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Improving building fire safety 

A number of priorities are being worked on to further strengthen protections in place for fire safety in buildings across NSW. Specifically work is being done to address risks associated with external wall cladding.

Stopping the use of non-compliant building products

New laws came into effect on 18 December 2017 that prevent the use of unsafe building products in building and construction, by identifying, restricting and rectifying building products which pose a safety risk in buildings. Find out more on Building product safety laws.

Requiring owners to declare and assess external wall cladding

New laws are being developed that will require building owners to register with the NSW Government if their building has combustible external wall cladding and undertake a fire safety assessment if needed. The draft regulation is on exhibition for public comment until Friday 16 February 2018 and more information is on the NSW Planning website.

Conducting a data audit and fire safety inspections

A data audit conducted by the NSW Data Analytics Centre is identifying the buildings that are most likely to contain aluminium and other types of cladding. The audit examined records of 178,000 buildings in NSW and slightly more than 1,000 buildings have been identified as potentially having aluminium and other types of cladding. FRNSW is visiting all of these buildings. As at 7 December 2017, 220 buildings, including 58 high-rise residential buildings, have been confirmed to have cladding in a quantity or configuration which requires further assessment.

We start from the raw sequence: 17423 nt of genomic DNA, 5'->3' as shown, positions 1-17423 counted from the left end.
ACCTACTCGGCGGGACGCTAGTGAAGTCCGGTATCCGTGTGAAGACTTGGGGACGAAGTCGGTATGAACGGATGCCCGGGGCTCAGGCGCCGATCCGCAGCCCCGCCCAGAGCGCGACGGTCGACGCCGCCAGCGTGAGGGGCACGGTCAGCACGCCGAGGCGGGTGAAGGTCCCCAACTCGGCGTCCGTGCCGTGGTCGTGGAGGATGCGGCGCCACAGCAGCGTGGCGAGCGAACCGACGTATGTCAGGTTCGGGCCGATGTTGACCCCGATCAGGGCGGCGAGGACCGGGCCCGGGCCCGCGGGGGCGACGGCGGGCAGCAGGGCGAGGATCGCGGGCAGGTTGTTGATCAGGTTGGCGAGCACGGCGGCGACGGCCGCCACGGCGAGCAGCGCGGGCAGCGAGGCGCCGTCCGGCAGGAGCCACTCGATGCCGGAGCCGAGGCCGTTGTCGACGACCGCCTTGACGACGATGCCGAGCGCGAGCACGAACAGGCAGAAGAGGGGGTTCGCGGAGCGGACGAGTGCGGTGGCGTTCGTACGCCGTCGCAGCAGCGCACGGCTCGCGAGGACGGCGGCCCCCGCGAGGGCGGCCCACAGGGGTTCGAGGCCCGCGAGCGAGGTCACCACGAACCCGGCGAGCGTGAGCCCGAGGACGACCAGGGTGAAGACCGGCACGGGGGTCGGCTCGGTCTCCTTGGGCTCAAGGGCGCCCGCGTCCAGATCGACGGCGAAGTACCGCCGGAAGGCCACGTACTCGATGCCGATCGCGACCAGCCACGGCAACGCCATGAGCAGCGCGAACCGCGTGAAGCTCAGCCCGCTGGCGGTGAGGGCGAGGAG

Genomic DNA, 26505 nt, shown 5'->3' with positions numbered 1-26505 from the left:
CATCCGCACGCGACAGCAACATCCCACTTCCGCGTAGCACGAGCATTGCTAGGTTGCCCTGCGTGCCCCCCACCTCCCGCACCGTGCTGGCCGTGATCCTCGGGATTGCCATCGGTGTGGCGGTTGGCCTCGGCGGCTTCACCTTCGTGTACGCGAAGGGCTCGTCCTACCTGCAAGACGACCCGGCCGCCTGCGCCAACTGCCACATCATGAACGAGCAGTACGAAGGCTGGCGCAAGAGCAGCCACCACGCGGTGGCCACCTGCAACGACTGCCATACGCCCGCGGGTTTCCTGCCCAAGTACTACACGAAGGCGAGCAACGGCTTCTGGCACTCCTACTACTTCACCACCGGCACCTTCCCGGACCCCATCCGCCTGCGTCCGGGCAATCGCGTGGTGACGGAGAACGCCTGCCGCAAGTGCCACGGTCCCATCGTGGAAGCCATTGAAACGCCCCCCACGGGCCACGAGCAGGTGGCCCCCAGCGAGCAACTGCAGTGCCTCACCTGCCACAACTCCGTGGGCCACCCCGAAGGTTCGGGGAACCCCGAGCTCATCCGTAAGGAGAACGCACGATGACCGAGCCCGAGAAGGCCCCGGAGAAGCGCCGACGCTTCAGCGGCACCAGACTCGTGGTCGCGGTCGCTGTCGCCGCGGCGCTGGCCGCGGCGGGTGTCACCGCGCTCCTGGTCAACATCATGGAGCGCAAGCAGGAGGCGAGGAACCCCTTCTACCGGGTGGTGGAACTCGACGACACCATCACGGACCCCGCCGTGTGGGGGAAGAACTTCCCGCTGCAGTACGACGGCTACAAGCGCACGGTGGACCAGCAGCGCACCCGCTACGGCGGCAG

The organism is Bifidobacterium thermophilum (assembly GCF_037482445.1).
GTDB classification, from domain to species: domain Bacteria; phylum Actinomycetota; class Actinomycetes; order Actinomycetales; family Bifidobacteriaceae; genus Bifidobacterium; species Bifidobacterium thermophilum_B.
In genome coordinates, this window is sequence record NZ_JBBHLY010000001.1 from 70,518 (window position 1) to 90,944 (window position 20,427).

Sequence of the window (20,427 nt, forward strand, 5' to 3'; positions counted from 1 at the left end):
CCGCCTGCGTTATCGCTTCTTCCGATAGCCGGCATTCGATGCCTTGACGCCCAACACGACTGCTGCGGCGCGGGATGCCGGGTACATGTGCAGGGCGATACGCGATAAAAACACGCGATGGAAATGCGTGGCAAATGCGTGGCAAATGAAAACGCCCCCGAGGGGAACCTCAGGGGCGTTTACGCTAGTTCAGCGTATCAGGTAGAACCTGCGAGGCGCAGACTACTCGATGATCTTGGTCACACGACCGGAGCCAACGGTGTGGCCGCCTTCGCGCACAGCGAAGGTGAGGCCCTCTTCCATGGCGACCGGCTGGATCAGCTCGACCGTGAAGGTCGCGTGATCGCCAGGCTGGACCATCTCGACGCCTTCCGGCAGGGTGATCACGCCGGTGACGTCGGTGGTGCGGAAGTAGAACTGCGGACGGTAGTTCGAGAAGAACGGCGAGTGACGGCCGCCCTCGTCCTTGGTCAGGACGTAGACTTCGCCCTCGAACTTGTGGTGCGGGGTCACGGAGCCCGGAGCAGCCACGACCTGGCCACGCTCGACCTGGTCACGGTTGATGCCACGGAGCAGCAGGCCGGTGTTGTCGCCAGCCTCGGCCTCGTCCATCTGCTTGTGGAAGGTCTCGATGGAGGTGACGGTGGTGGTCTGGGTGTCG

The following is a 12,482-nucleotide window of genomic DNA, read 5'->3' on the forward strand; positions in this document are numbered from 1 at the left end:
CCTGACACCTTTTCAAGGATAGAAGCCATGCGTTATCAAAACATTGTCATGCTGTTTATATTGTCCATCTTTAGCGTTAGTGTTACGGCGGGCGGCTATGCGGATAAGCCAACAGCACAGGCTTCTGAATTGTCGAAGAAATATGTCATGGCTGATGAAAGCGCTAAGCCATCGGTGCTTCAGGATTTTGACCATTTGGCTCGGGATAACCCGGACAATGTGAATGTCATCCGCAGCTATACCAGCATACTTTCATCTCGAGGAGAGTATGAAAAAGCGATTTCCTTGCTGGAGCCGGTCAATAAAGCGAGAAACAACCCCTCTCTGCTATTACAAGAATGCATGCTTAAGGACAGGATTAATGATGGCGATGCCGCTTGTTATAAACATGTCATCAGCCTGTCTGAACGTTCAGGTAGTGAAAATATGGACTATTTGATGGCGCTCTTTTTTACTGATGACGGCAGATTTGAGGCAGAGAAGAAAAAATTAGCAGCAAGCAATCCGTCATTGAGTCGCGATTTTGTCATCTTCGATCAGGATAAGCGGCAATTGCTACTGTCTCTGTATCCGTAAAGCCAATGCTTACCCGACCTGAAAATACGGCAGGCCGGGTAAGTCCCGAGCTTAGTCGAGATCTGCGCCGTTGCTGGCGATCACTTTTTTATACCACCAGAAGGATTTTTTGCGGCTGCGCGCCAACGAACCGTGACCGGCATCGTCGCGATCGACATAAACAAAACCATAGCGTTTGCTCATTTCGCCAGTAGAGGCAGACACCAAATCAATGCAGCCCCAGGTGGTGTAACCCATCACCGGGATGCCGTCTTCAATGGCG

Owners and managers of the identified buildings receive a letter alerting them to the issues related to cladding, and recommending that they take immediate action to check documentation and approvals of the building and if needed commission a fire safety assessment of the building by a fire protection expert.

Preparing pre-incident plans and conducting home fire safety checks

Fire and Rescue NSW (FRNSW) are now preparing pre-incident plans for the identified residential high-rises and conducting home fire safety checks. Pre-incident plans ensure firefighters have comprehensive knowledge of these buildings and are well placed to deal with an incident as quickly and effectively as possible. Home fire safety checks involve reviewing installed fire safety equipment (such as fire hydrants, hoses and emergency exits) as well as reassuring and supporting residents to be home fire safe (checking they have at least one working smoke alarm and providing relevant fire safety information). Residents who are not home during the checks will receive high-rise specific information in their mailbox.

Requiring local councils to inspect buildings

FRNSW will inform local council of identified buildings and require them to perform an inspection and report back.

A number of local councils are also taking actions to respond to fire safety risks associated with external wall cladding. Residents can find out if their local council has taken action by contacting their council directly. For contact information, visit the ‘Find my council’ page on the Office of Local Government website.

Reforming the building certification system

The Government has outlined a significant reform agenda on building regulation to address the issues raised by the Building Professionals Act Review. In addition to the amendments to the EP&A Act outlined above, the Government has already taken action on many of the other priority reforms on the building certification system. These include:

  • reforming certifier regulation by re-writing the Building Professionals Act 2005.
  • requiring councils and private certifiers to provide data about the work they certify.
  • integrating building and certifier licensing and accreditation functions under the one organisation — the Department of Finance, Services and Innovation.